Pakistan’s New Security Policy - A Shot in the Dark


Pakistan's federal cabinet approved the National Security Policy (NSP). The Policy has not been released to the public but Pak media has quoted some excerpts. The policy is said to have taken seven years to draft and included extensive consultations. The five-year policy document covers the period 2022-26 and is said to set out the national security vision and guidelines for attainment of goals. The NSP is expected to guide the government's foreign, defence and economic policies and decision-making.

Based on the human security paradigm, the NSP reportedly seeks to leverage, "symbiotic linkages among human security, economic security and military security with safety and prosperity of citizens being at the centre of the whole-of-government approach," as reported by the Dawn.

The policy covers “traditional and non-traditional security challenges, including economy, food, water, military security, terrorism, population growth and dealings with the external world, especially major powers”.

Inter-Services Public Relations (ISPR) Director General Maj Gen Babar Iftikhar said the policy was an important milestone in strengthening Pakistan's national security. "The comprehensive framework recognises interlinkages between various strands of national security, imperative to meet emerging challenges in [the] evolving global environment through a whole of government effort," he said. "Pakistan's armed forces will play their due part in achieving the vision laid out in the policy," the ISPR director-general said.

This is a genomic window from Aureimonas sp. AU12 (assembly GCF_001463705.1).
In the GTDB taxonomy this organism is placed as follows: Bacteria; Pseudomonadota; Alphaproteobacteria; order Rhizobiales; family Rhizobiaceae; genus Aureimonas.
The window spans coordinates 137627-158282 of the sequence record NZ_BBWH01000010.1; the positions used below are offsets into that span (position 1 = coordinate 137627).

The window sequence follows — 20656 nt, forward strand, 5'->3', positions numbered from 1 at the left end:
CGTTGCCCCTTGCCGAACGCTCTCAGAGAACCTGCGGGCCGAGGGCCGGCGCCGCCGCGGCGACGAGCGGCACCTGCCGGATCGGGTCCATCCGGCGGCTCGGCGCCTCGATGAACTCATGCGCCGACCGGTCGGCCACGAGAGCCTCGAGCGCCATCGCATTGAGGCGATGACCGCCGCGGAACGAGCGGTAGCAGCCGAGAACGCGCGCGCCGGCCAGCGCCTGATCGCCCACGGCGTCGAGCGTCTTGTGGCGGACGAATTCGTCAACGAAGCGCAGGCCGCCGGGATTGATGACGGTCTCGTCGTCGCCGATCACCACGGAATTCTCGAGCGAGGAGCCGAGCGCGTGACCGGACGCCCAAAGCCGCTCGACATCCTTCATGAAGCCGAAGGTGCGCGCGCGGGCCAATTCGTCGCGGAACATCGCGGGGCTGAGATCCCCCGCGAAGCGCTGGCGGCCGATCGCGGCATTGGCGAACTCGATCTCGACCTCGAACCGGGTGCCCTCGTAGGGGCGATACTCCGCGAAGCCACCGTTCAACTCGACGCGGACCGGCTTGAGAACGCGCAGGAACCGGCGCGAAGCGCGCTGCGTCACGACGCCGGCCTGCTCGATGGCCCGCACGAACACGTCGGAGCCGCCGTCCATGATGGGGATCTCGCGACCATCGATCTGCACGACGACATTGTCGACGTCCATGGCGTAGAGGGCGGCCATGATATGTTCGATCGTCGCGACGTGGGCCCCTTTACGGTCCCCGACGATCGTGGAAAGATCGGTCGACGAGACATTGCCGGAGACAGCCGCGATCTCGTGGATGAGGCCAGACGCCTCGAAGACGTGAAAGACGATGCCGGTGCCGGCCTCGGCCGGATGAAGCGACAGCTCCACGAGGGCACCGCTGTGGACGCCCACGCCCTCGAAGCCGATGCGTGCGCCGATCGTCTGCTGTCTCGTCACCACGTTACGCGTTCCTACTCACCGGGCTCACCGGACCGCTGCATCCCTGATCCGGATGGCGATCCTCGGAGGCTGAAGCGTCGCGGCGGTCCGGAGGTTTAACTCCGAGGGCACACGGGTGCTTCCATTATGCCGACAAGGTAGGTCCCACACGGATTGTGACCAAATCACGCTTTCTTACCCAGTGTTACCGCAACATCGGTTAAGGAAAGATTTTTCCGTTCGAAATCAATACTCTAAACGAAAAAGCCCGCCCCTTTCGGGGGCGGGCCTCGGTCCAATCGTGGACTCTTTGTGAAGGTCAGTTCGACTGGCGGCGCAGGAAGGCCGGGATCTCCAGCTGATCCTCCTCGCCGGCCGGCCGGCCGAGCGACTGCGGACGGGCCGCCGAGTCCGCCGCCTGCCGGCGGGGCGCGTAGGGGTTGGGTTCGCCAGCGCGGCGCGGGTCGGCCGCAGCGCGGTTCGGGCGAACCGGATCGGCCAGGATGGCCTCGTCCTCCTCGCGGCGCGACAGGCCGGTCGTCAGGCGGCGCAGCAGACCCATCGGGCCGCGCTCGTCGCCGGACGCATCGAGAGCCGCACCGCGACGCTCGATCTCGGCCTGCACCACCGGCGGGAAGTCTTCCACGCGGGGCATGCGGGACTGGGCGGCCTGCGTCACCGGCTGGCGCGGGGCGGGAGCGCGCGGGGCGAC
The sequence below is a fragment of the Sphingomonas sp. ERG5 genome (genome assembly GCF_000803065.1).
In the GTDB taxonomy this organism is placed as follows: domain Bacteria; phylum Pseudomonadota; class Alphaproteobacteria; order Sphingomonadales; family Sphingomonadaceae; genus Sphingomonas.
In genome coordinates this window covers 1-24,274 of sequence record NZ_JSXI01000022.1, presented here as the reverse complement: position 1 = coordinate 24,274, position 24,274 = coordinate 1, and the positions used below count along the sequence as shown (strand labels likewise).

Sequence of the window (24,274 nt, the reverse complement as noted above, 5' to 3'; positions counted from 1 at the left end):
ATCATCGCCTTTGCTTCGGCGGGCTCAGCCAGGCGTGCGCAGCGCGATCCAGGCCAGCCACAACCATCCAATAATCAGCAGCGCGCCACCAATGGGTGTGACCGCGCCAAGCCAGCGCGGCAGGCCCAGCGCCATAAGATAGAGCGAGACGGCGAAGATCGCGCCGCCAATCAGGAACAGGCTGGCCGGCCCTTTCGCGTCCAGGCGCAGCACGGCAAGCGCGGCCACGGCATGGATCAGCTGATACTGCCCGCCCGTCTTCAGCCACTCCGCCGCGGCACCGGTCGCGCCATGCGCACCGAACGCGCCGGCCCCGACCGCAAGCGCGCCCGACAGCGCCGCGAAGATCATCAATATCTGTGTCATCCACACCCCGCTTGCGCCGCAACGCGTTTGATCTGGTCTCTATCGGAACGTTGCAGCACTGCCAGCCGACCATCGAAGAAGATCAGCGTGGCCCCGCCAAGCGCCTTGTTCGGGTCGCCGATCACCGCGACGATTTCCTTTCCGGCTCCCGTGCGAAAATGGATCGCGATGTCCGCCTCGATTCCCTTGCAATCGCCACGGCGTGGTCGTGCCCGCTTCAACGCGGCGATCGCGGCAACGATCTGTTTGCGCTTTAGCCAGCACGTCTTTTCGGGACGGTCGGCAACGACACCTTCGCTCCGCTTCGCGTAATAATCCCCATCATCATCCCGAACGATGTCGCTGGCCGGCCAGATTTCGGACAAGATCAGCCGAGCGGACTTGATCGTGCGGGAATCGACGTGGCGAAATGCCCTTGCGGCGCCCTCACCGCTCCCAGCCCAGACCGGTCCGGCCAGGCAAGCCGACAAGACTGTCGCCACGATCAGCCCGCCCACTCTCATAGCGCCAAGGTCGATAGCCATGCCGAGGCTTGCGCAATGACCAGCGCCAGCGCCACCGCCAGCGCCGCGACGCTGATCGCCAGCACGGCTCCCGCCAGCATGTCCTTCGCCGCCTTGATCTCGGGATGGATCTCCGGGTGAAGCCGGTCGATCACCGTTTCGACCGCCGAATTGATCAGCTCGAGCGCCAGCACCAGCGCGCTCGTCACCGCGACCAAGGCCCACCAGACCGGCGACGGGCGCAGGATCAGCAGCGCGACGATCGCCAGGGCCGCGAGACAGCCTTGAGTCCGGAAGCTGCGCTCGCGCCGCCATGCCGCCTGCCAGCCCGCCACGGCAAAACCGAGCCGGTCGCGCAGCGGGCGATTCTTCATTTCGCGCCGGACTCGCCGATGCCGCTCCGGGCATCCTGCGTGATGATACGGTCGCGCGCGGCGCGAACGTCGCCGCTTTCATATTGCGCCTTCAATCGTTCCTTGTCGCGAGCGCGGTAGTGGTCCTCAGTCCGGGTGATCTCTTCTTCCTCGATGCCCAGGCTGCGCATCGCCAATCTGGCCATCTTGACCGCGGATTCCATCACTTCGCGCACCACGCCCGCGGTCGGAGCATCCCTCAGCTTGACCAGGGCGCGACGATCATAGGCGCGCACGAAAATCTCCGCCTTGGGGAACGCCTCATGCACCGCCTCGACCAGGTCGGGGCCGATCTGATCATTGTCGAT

In terms of theoretical construct, the NSP appears to be a hybrid of the Human Security and the Comprehensive Security paradigms that have been debated in academic circles from time to time and the cross fit is seen as highly impractical to implement, thus the NSP may be a shot in the dark.

More over, it is not clear if the NSP addresses the spawning of radical extremism in the country which is said to have transcended law and order now. Extremism will also increase with Taliban in power in Afghanistan.

Policy confusion is also evident as in parallel, Pakistan's National Counter Terrorism Authority (NACTA) submitted a draft of the national counter violent extremism policy to the interior ministry. NACTA was assigned the task of drafting the policy by a newly established Secretariat for the implementation of the National Action Plan (NAP) which is evidently under revision from 20 points to 14 points.

Core of Policy Economic Security

The Core of the NSP is said to be economic security when Pakistan is struggling to meet demands of the International Monetary Fund (IMF) while it tunes in with the emphasis on geo-economics laid in foreign policy of the country.

Foreign Minister Shah Mahmood Qureshi on December 29 said that Pakistan's foreign policy must respond to global trends and manage the external environment to ensure security of Pakistan's sovereignty, territorial integrity and independence, and advance the development agenda. He was addressing the passing out ceremony of Foreign Service Probationers.

Qureshi claimed that Pakistan had re-oriented the thrust of its diplomatic efforts towards economic benefit and prosperity of the masses. "Economic Diplomacy is not just a buzzword, but a blueprint to leverage our diplomatic assets in the service of our development agenda. We have put in place a "Strategic Engagement Plan" with the European Union and the "Strategic Economic Framework" with Turkey," he remarked.